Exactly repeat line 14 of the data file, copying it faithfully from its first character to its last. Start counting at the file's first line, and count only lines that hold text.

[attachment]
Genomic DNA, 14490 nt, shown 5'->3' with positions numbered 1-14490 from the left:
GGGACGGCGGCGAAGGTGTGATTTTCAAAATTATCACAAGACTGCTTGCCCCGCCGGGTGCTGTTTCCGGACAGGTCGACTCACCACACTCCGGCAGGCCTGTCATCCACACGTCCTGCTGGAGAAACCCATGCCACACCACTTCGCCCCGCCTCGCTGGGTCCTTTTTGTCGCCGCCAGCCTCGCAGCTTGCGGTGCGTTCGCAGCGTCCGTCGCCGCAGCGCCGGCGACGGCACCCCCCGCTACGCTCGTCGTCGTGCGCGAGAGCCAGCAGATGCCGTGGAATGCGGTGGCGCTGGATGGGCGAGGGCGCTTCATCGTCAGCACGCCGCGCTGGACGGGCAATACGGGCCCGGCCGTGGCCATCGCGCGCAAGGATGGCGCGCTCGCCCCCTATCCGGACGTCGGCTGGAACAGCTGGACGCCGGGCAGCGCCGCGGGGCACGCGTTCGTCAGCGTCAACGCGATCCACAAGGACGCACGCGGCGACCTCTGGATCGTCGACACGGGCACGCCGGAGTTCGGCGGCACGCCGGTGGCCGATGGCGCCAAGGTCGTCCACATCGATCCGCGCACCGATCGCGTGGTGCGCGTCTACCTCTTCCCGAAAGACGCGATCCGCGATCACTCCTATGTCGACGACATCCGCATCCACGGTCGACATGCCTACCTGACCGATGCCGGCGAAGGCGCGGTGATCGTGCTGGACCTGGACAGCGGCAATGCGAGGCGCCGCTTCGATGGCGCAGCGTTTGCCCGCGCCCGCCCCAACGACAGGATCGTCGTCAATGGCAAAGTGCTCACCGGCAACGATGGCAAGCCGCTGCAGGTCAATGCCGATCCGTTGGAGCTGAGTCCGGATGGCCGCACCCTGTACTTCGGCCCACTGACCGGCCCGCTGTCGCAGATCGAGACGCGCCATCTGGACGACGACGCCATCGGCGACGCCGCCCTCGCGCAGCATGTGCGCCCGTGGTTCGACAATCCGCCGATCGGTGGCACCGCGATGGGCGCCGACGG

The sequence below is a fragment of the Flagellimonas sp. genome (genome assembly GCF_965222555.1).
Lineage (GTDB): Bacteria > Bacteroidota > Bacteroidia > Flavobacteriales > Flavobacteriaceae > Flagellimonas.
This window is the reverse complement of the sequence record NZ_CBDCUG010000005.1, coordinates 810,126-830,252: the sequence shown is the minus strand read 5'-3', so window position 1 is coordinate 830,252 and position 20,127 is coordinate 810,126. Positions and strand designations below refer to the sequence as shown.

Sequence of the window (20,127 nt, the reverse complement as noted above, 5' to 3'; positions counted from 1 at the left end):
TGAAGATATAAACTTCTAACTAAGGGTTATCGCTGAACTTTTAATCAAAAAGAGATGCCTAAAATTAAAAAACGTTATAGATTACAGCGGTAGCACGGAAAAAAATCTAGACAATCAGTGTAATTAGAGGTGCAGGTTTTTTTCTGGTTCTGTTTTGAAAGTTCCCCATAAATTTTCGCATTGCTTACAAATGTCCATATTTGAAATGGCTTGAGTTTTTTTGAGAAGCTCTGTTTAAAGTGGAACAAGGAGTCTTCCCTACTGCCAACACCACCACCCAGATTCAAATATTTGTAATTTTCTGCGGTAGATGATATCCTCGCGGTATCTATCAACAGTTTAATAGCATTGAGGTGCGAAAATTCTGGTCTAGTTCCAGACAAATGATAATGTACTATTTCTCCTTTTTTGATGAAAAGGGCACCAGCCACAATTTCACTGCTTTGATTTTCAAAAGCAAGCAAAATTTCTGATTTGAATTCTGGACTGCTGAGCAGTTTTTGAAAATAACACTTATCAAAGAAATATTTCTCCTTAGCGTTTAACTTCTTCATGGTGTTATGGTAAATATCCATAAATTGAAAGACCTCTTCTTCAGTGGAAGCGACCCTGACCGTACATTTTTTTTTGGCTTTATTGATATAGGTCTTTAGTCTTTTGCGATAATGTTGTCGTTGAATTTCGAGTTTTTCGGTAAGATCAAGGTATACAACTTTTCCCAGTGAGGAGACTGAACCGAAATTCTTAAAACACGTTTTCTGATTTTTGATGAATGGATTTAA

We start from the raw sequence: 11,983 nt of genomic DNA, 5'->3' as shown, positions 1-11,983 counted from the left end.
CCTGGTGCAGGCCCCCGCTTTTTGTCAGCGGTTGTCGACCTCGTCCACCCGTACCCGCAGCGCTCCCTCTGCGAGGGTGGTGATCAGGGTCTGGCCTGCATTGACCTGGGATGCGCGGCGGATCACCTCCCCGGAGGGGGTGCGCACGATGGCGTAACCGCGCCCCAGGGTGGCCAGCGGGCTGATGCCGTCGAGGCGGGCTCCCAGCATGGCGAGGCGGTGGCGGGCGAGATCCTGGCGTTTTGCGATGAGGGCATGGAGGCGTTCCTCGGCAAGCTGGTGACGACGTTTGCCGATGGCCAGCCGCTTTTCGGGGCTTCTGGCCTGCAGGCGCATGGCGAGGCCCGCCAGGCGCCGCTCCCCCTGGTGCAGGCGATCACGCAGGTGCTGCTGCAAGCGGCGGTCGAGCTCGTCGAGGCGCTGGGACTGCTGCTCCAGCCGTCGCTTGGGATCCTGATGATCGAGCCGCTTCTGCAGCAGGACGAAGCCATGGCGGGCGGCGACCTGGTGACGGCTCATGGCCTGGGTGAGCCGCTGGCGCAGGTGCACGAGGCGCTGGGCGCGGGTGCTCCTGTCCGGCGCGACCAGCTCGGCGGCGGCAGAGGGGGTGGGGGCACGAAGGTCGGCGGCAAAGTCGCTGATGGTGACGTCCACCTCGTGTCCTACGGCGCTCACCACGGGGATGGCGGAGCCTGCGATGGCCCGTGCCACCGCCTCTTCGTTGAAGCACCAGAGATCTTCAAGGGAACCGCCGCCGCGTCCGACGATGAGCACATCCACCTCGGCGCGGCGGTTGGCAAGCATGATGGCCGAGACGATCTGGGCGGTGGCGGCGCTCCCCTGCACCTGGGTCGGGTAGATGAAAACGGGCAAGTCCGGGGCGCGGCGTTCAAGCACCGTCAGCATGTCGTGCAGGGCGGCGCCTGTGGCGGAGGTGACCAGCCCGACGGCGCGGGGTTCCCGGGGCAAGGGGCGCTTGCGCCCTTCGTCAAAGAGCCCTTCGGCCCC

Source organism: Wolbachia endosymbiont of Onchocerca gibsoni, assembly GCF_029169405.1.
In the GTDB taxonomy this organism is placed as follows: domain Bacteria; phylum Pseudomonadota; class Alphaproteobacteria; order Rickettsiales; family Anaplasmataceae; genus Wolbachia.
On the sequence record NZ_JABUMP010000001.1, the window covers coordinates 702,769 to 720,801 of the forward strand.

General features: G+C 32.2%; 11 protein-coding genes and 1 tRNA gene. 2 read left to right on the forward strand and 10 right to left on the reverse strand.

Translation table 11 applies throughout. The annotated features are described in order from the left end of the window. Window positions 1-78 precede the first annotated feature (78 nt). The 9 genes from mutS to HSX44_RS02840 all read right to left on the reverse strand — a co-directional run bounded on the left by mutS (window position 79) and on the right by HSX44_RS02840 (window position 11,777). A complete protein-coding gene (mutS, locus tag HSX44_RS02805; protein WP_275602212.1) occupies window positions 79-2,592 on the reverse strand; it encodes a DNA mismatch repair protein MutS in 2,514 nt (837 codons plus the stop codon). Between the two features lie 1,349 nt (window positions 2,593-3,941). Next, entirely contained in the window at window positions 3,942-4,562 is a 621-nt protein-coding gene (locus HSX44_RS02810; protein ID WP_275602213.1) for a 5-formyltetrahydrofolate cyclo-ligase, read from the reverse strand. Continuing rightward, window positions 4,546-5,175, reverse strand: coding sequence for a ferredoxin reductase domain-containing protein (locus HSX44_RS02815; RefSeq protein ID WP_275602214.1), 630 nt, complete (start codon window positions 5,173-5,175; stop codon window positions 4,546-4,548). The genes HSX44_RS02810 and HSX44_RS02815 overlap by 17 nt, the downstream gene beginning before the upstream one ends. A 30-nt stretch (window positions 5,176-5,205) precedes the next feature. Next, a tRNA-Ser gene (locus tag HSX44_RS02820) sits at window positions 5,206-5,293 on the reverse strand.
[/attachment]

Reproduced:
Translation table 11 applies throughout. The annotated features are described in order from the left end of the window. Window positions 1-78 precede the first annotated feature (78 nt). The 9 genes from mutS to HSX44_RS02840 all read right to left on the reverse strand — a co-directional run bounded on the left by mutS (window position 79) and on the right by HSX44_RS02840 (window position 11,777). A complete protein-coding gene (mutS, locus tag HSX44_RS02805; protein WP_275602212.1) occupies window positions 79-2,592 on the reverse strand; it encodes a DNA mismatch repair protein MutS in 2,514 nt (837 codons plus the stop codon). Between the two features lie 1,349 nt (window positions 2,593-3,941). Next, entirely contained in the window at window positions 3,942-4,562 is a 621-nt protein-coding gene (locus HSX44_RS02810; protein ID WP_275602213.1) for a 5-formyltetrahydrofolate cyclo-ligase, read from the reverse strand. Continuing rightward, window positions 4,546-5,175, reverse strand: coding sequence for a ferredoxin reductase domain-containing protein (locus HSX44_RS02815; RefSeq protein ID WP_275602214.1), 630 nt, complete (start codon window positions 5,173-5,175; stop codon window positions 4,546-4,548). The genes HSX44_RS02810 and HSX44_RS02815 overlap by 17 nt, the downstream gene beginning before the upstream one ends. A 30-nt stretch (window positions 5,176-5,205) precedes the next feature. Next, a tRNA-Ser gene (locus tag HSX44_RS02820) sits at window positions 5,206-5,293 on the reverse strand.